I felt very compelled to indulge in the work of female writers of the twenty first century, who were both actively writing and actively living, Canadian (biasedly, preferably), and writing in a language that is both digestible and not overly pretty. I was ready (having last read: the sun is also a star) to give up on young, trending, female writers, and return to the corner of my bedroom, with my collection of drunk, misogynist, dead old white men who really give it to me good (pun fully intended) and then, I stumped and totally fell body first, into The Best Kind of People, and thank god for that.
Whittall’s best book, follows the narrative around sexual assault, and this is the absolute best way to consider this text. It evaluates how the average (middle class, white, decent) person would react to a pinnacle character being accused of sexually assaulting young adolescent girls (and other). The results were heartbreaking, creating a division between families, friendships and an otherwise, unraveled community.
What really got me going here, beyond the tension of the sexual assault, beyond the victim-blaming, beyond the very real stories of these seamlessly real victims, was the characters at their most honest and vulnerable state. The book takes place in my world, with me and my people. That’s how organic the characters feel. The brilliance behind Whittall’s work has so little to do with the story, and is so much more due to the people (can’t even called them characters at this point) who are perfectly flawed, galloping out the pages and instead, crossing me every day on the sidewalk. That’s how good Whittall has done it. The best kind of people gives us real people, refreshingly compelling and human characters.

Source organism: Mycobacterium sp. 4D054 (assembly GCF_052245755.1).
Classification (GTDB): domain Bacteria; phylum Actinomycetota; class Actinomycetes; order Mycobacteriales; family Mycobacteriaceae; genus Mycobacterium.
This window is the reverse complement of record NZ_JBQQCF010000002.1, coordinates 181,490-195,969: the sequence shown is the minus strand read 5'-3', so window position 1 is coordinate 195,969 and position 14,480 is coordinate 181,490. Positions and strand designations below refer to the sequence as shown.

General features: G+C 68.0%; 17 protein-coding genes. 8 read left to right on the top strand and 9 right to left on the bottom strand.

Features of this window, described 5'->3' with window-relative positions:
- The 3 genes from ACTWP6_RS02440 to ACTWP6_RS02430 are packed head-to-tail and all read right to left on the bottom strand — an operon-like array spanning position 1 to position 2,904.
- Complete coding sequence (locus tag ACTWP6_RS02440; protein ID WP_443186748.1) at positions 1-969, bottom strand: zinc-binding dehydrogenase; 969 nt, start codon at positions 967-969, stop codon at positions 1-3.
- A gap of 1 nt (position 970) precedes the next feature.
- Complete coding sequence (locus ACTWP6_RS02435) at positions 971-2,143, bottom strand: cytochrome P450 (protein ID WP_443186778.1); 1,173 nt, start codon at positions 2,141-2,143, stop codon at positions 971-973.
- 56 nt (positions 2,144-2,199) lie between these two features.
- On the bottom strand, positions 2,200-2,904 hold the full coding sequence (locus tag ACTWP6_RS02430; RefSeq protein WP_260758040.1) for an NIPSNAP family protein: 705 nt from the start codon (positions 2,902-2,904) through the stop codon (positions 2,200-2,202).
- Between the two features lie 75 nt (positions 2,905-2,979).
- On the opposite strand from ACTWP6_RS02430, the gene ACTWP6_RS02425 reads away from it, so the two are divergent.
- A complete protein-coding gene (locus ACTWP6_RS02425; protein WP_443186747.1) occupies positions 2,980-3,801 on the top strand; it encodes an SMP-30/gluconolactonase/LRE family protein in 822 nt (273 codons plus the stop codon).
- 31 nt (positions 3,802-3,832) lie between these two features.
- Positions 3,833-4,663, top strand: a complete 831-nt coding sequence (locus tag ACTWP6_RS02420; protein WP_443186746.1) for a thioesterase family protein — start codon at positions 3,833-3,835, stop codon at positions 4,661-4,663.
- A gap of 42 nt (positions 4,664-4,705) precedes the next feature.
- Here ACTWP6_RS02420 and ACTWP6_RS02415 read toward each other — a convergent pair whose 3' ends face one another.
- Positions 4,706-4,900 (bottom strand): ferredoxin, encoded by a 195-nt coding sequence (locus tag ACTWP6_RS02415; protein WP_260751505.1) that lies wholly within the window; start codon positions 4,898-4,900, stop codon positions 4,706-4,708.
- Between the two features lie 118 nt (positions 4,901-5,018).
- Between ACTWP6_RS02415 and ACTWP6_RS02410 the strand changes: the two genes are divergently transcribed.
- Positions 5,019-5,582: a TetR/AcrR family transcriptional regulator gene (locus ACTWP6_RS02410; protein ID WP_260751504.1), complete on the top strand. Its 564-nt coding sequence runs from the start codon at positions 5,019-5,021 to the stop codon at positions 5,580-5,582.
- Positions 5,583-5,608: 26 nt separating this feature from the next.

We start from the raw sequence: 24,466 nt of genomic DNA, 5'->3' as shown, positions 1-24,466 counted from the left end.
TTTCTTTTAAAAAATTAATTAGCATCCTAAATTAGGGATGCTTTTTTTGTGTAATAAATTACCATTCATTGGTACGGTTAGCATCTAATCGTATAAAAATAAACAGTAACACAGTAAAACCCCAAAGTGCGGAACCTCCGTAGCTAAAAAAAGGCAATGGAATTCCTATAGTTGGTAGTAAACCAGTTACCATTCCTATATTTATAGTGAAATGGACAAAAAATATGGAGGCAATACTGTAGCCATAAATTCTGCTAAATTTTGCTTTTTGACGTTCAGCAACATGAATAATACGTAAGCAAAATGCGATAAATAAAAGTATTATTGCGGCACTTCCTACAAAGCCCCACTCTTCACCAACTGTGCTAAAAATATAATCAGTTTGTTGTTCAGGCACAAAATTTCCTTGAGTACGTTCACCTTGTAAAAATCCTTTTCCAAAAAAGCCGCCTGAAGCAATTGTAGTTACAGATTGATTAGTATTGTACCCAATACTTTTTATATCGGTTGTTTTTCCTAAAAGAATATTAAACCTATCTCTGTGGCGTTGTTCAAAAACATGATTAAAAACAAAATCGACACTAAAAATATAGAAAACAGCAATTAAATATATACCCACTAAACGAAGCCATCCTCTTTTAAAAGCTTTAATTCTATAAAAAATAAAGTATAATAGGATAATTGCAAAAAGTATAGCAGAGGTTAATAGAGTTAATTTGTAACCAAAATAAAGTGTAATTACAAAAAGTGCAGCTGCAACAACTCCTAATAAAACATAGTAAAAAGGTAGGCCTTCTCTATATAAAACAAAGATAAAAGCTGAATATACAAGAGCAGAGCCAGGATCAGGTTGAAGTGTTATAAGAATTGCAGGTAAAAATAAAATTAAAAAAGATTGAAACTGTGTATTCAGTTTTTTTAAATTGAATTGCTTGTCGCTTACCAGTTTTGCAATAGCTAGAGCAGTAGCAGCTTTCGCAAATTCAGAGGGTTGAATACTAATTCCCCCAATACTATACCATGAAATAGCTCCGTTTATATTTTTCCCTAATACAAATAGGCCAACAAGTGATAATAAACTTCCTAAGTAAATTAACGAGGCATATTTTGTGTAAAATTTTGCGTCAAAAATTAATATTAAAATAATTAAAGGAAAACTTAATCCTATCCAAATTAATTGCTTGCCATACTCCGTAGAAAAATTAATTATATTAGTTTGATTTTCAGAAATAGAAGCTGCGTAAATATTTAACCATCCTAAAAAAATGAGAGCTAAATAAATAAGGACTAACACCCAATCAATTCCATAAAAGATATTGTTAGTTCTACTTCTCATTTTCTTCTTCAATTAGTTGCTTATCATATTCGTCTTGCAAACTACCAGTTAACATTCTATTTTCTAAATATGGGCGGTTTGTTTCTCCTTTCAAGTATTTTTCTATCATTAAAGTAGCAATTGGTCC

Another plus, there is a certain amount of intelligence that comes with simplicity. To have a book delve into so many different personalities and ideologies, the smart move is to keep everything very clear, linear and clean, from the prose to the chapter length, to short and concise paragraphs. Whittal gives us all the tools needed to properly follow suit with these overlapping stories and moments (from George’s arrest than trial, to Sadie’s realization that her father might be a rapist or child molester, otherwise known as the worse kind of person, and to the victims coming clean and coming apart).
I will say this, if you’re into a flashy, or overly metaphoric piece of fiction, this isn’t the book for you—Withal somewhat defines the twenty first century writing style, that is often too poetic and too romantic. There aren’t any fancy writing tricks here, no overdrawn metaphors, no mention of the hurricanes or tornados as a synonyms for chaos. More, the story at times fall very flat, right in the middle of it all, nothing more happens, and it becomes a waiting game. I found myself often running through these dry chapters, so eager to get to the end, so excited to see George successfully punished for his crime. I left the book feeling very cheated and disappointed, as if I was really expecting Zoe to take advantage of the space she has given and give us sexual assault activist a little sympathy. But instead, the story falls flat with a rather disappointing ending, which is in actually only disappointing for how realistic it is. I was angry at Whittal, expecting her to instead stick it to the man, and really stripe George away from everything. But like any classic story of sexual assault, George’s case was basically dismissed.
In other words, Zoe Whittall accurately predicted Bill Cosby’s mistal.
– Téa | @tea.mj